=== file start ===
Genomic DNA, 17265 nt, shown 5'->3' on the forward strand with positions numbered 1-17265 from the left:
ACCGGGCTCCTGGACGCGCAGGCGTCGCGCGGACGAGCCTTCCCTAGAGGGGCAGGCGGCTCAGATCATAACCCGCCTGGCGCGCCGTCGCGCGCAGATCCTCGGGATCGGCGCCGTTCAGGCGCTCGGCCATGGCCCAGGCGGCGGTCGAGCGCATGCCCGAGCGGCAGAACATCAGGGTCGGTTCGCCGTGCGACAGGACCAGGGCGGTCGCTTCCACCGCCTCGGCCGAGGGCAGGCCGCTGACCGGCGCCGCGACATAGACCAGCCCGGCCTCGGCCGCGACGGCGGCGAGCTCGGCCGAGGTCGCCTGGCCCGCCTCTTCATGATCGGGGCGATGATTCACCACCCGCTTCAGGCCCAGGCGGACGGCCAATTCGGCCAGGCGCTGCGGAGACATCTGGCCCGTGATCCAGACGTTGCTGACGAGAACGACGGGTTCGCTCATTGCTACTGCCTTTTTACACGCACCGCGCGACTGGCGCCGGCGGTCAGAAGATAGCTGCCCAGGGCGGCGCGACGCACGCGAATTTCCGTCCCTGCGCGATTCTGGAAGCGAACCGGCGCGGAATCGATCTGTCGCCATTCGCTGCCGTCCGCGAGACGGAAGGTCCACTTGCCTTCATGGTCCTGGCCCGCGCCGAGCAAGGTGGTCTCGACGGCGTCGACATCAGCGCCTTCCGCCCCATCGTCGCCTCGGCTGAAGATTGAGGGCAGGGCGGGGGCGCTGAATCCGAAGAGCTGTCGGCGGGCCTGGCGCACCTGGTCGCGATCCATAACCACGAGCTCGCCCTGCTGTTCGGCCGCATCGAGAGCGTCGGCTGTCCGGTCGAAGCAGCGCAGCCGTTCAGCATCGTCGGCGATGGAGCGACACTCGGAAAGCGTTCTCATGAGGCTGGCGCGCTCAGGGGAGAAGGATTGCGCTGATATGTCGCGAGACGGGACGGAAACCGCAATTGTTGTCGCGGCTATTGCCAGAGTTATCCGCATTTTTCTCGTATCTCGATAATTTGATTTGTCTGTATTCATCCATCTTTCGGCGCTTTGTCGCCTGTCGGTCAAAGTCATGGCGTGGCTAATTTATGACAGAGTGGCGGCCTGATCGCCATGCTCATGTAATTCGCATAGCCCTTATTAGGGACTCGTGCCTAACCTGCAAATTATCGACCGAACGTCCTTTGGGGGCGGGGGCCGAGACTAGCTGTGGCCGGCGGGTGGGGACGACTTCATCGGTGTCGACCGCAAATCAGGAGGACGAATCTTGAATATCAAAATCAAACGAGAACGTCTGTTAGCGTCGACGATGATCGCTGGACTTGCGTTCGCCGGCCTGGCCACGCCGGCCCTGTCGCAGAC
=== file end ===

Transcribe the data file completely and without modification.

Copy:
Genomic DNA, 17265 nt, shown 5'->3' on the forward strand with positions numbered 1-17265 from the left:
ACCGGGCTCCTGGACGCGCAGGCGTCGCGCGGACGAGCCTTCCCTAGAGGGGCAGGCGGCTCAGATCATAACCCGCCTGGCGCGCCGTCGCGCGCAGATCCTCGGGATCGGCGCCGTTCAGGCGCTCGGCCATGGCCCAGGCGGCGGTCGAGCGCATGCCCGAGCGGCAGAACATCAGGGTCGGTTCGCCGTGCGACAGGACCAGGGCGGTCGCTTCCACCGCCTCGGCCGAGGGCAGGCCGCTGACCGGCGCCGCGACATAGACCAGCCCGGCCTCGGCCGCGACGGCGGCGAGCTCGGCCGAGGTCGCCTGGCCCGCCTCTTCATGATCGGGGCGATGATTCACCACCCGCTTCAGGCCCAGGCGGACGGCCAATTCGGCCAGGCGCTGCGGAGACATCTGGCCCGTGATCCAGACGTTGCTGACGAGAACGACGGGTTCGCTCATTGCTACTGCCTTTTTACACGCACCGCGCGACTGGCGCCGGCGGTCAGAAGATAGCTGCCCAGGGCGGCGCGACGCACGCGAATTTCCGTCCCTGCGCGATTCTGGAAGCGAACCGGCGCGGAATCGATCTGTCGCCATTCGCTGCCGTCCGCGAGACGGAAGGTCCACTTGCCTTCATGGTCCTGGCCCGCGCCGAGCAAGGTGGTCTCGACGGCGTCGACATCAGCGCCTTCCGCCCCATCGTCGCCTCGGCTGAAGATTGAGGGCAGGGCGGGGGCGCTGAATCCGAAGAGCTGTCGGCGGGCCTGGCGCACCTGGTCGCGATCCATAACCACGAGCTCGCCCTGCTGTTCGGCCGCATCGAGAGCGTCGGCTGTCCGGTCGAAGCAGCGCAGCCGTTCAGCATCGTCGGCGATGGAGCGACACTCGGAAAGCGTTCTCATGAGGCTGGCGCGCTCAGGGGAGAAGGATTGCGCTGATATGTCGCGAGACGGGACGGAAACCGCAATTGTTGTCGCGGCTATTGCCAGAGTTATCCGCATTTTTCTCGTATCTCGATAATTTGATTTGTCTGTATTCATCCATCTTTCGGCGCTTTGTCGCCTGTCGGTCAAAGTCATGGCGTGGCTAATTTATGACAGAGTGGCGGCCTGATCGCCATGCTCATGTAATTCGCATAGCCCTTATTAGGGACTCGTGCCTAACCTGCAAATTATCGACCGAACGTCCTTTGGGGGCGGGGGCCGAGACTAGCTGTGGCCGGCGGGTGGGGACGACTTCATCGGTGTCGACCGCAAATCAGGAGGACGAATCTTGAATATCAAAATCAAACGAGAACGTCTGTTAGCGTCGACGATGATCGCTGGACTTGCGTTCGCCGGCCTGGCCACGCCGGCCCTGTCGCAGAC